Study Guide

Emma Nelson in The Future of Us

By Asher, Jay and Mackler, Carolyn

Emma Nelson

Age: Probably sixteen

Appearance: Brown curly hair, brown eyes

Activities Include: Running track, studying biology, playing the saxophone, and stalking Cody Grainger

Futures Include: Marrying Jordan Jones Jr., being unemployed, marrying Kevin Storm, being a marine biologist, living in England (and hating it), marrying and then divorcing Isaac Rawlings

Girl Next Door

Emma Nelson is a pretty normal girl. As in, she's both pretty and normal. In Chapter 1 she narrates: "I change into shorts and a jog bra, and twist my curly hair into a scrunchie" (1.32). Classic cute girl next door, right? And we assure that scrunchies were totally still cool in the 90s.

But back to Emma. She plays sports, she's in band, and she's good at science—so while she's not in the super popular crowd, she has a decent social life at school. She certainly doesn't have a problem getting guys to ask her out.

But despite the ease with which she finds boys to date, Emma remains spunky, determined, and a bit stubborn. After telling us how hot she thinks Cody Grainger is, for instance, she says:

While I may pine for Cody, I still have to live my life. For the past two months, I've been going out with Graham Wilde. (1.41)

It's important to Emma that she stay grounded and not go crazy over a crush. Heck, she'll keep going for runs and dating other guys instead of waiting around for the one who piques her interest the most—girl has a life to lead, after all.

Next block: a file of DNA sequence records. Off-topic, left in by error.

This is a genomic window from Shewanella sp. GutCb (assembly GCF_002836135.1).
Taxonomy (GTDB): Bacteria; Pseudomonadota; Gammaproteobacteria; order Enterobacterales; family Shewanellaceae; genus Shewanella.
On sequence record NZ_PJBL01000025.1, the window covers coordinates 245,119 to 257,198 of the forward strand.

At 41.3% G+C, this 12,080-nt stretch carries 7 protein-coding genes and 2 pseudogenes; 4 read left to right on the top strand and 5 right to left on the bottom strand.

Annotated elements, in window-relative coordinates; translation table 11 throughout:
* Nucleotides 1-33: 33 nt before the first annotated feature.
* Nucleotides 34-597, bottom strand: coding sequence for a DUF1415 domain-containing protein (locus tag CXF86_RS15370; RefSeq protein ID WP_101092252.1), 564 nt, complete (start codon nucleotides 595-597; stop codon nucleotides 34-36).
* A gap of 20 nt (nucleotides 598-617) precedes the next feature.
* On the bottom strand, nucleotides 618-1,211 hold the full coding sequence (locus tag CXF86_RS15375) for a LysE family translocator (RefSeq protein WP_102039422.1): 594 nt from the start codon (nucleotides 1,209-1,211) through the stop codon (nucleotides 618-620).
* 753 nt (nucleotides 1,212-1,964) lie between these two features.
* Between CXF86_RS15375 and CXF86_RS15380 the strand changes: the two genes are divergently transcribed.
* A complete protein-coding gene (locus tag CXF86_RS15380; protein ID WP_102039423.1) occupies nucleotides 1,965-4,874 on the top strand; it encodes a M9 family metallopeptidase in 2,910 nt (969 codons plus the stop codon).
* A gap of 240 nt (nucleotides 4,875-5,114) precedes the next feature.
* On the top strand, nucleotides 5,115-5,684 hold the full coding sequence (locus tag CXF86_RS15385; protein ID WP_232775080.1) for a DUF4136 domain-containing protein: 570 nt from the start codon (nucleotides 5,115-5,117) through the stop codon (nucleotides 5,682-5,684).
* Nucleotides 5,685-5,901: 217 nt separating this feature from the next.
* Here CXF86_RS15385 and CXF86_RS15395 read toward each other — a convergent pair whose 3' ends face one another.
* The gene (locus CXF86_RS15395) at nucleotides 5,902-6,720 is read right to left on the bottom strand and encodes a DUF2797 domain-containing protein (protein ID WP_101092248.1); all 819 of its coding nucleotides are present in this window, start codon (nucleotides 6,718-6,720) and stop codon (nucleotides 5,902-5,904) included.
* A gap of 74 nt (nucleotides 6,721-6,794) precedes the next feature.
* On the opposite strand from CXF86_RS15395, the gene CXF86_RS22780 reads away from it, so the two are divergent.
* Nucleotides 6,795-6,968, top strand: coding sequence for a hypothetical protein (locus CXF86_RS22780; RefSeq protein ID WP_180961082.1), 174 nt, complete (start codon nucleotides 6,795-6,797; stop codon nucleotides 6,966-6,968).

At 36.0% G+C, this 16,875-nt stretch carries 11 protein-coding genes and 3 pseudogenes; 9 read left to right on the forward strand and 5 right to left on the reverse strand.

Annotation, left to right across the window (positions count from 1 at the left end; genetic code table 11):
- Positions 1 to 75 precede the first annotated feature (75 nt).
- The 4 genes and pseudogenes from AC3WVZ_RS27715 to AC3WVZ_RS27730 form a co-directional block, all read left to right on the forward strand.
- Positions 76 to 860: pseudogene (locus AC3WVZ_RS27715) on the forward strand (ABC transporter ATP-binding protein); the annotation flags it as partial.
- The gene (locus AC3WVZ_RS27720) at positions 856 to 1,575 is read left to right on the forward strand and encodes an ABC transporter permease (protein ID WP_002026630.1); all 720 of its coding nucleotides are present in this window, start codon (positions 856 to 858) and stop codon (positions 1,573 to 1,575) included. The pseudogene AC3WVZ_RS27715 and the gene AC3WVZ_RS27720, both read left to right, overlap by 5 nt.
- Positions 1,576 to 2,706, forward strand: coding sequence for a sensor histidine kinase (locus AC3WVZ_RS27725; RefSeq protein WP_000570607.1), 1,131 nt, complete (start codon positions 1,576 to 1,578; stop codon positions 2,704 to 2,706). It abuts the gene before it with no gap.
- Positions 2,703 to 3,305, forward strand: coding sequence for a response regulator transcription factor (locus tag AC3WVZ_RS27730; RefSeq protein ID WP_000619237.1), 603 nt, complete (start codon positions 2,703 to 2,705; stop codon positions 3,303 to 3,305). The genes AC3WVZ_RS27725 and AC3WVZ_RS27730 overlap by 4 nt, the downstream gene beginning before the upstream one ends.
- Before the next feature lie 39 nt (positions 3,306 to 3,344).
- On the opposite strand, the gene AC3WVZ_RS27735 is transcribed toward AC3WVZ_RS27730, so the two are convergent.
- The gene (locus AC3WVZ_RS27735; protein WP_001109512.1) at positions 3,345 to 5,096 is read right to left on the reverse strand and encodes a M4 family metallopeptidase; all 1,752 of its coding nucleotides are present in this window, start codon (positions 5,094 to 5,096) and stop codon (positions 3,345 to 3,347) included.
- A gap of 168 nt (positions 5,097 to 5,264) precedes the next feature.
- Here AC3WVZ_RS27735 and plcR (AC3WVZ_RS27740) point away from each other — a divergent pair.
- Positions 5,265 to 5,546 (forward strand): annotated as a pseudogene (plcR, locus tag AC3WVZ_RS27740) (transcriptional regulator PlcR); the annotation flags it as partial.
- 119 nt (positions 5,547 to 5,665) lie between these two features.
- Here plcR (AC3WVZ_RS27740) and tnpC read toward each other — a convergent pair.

Love is for Losers

Emma is the practical—or you might say cynical—type who doesn't believe in love. This is a Big Deal with her, which we know because we find it out right away (and then it keeps on coming up throughout the book). In Chapter 1, Emma finds herself fantasizing over a classmate and says:

Even though I don't believe in true love, I could reconsider that for Cody. (1.39)

Cody, of course, is her ultimate crush. But as a general rule, Emma's proudly just not the touchy feely type. If she were, she probably would realize that falling for her best friend was the most romantic thing ever. Instead, though, she prefers to keep her cool. We will say, however, that for a non-believer in romance, Emma sure does date a good number of guys—plus there's the whole "reconsidering" bit when it comes to true love and Cody. Emma may talk the talk, but we're not sure she really walks the walk when it comes to romance.